|Publication number||US4480302 A|
|Application number||US 06/427,326|
|Publication date||Oct 30, 1984|
|Filing date||Sep 29, 1982|
|Priority date||Sep 29, 1982|
|Publication number||06427326, 427326, US 4480302 A, US 4480302A, US-A-4480302, US4480302 A, US4480302A|
|Inventors||Franklin D. Kalk, Boris J. Muchnik, Doyle W. Johnston, Fred W. Spong|
|Original Assignee||Storage Technology Corporation|
|Export Citation||BiBTeX, EndNote, RefMan|
|Patent Citations (4), Referenced by (6), Classifications (13), Legal Events (7)|
|External Links: USPTO, USPTO Assignment, Espacenet|
This invention relates to optical recording media for use with optical systems wherein a focussed laser beam mechanically scans the recording medium to either write or read information thereto or therefrom. Such optical recording media is typically, but not necessarily, in the form of a disc. However, for concreteness, the invention will be presented within the context of what is commonly known as "optical disc redording."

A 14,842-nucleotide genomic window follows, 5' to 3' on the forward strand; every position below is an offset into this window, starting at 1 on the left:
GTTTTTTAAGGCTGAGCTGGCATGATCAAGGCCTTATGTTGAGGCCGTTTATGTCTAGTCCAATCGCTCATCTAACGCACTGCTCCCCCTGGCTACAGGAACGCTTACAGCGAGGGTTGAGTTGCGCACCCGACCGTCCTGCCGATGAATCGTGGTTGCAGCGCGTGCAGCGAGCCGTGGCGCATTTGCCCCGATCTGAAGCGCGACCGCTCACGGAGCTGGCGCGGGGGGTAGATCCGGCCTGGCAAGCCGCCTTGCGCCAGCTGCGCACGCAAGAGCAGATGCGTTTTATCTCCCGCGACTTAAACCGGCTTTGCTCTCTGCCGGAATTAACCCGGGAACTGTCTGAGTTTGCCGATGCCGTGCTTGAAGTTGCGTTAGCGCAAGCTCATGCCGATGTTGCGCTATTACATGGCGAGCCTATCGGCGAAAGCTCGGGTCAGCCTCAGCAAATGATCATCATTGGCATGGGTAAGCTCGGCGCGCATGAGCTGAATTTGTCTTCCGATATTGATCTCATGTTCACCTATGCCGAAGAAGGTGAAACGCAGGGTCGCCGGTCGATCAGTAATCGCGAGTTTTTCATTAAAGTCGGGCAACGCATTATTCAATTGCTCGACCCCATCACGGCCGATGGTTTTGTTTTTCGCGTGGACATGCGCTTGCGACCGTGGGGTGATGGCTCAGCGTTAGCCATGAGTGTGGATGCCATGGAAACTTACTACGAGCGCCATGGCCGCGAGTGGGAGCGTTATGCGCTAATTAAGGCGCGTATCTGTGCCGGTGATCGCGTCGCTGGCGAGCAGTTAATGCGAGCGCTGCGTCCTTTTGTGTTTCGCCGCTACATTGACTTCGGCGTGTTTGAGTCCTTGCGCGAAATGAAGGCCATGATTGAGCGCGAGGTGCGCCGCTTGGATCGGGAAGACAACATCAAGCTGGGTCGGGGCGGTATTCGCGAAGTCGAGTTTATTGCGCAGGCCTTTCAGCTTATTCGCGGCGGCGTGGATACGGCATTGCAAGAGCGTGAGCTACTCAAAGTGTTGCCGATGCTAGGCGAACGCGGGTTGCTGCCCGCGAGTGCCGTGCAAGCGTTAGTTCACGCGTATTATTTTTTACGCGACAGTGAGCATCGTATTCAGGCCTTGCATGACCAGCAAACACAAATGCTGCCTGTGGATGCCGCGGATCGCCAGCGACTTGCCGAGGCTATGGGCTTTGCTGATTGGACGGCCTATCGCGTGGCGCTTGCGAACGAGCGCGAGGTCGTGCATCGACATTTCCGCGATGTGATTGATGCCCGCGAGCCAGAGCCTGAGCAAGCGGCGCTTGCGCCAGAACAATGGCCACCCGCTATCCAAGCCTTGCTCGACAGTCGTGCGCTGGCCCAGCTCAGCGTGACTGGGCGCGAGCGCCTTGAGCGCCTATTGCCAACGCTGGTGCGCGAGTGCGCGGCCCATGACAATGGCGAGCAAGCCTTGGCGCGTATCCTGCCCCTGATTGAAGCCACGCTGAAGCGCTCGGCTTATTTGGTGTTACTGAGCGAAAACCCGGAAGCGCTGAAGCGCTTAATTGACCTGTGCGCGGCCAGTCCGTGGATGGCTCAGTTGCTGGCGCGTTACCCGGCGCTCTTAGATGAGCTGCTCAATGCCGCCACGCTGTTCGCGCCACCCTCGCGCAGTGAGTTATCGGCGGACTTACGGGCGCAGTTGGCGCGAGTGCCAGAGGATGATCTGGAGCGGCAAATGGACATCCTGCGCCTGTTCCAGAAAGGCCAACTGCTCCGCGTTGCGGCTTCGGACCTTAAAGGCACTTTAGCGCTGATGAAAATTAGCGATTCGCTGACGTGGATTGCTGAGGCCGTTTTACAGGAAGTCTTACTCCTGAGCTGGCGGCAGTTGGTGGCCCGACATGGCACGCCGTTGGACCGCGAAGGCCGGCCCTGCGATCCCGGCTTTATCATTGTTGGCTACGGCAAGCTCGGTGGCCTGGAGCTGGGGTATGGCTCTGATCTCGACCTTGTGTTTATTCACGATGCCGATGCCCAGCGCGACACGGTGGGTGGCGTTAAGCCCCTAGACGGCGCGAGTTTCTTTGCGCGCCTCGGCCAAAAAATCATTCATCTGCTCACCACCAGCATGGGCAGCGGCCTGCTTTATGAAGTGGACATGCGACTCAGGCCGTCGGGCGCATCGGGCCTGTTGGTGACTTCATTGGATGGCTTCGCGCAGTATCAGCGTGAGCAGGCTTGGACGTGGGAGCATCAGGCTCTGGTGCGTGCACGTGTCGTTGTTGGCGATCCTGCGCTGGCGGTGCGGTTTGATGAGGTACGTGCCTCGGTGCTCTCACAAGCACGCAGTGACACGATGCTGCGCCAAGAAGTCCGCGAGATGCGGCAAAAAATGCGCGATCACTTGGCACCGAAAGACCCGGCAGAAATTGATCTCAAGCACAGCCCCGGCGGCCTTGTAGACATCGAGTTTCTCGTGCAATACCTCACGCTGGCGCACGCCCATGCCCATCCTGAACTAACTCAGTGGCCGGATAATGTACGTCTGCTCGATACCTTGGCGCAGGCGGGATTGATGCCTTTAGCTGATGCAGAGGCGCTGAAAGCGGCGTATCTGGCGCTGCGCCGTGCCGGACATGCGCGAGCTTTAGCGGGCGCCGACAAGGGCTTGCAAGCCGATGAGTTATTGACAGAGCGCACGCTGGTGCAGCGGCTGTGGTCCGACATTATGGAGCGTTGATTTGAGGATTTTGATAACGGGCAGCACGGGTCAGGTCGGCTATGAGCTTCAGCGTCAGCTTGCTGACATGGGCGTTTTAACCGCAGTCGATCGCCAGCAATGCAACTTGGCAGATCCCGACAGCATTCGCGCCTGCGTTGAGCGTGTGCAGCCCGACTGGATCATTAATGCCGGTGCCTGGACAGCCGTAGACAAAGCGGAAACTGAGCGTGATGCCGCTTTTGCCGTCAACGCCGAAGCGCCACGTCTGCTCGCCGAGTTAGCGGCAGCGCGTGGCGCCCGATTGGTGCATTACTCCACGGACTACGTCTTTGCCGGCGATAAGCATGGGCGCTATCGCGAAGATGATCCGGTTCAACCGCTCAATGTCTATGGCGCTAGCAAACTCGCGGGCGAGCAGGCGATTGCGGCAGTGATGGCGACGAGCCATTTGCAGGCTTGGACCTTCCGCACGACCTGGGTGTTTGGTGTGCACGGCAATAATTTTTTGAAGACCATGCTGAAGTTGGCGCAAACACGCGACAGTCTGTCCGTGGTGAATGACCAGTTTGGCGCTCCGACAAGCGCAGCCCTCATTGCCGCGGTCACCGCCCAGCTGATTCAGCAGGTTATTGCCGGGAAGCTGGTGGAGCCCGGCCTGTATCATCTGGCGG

In optical recording it is desirable to have a recording medium that is sensitive to a source of optical energy, such as a laser beam, yet is inherently protected from dust particles, as well as any other forms of particles or undesirable conditions resulting from the manual handling environment to which the media must be subjected. In addition, it is desirable to have pilot tracks on the unrecorded disc for purposes of developing a signal for track-following servos. It is also desirable, in order to achieve good sensitivity in many types of optical recording media, to leave a free surface on one side of an active layer, the "active layer" being that layer in which the laser energy "writes" information by selectively changing the optical characteristics, or otherwise marking, of the layer. A free surface is desirable because many recording processes are essentially thermal in nature, and the recorded mark is produced when the temperature of an active layer is elevated to some critical temperature by the focused laser recording beam. For example, a typical marking mechanism is the perferation of, or "hole forming" in, the active layer. In such thermal recording processes, a key characteristic limiting the sensitivity of the media is the thermal diffusion of energy away from the local spot to be heated. Thus, the thermal confinement of this energy to the region of the spot to be recorded is favored by substrates having low values of thermal diffusivity and by structures in which the active layer has a free surface, since the thermal diffusivity into air, vacuum, or gas is very much less than even into the best insulating solid materials.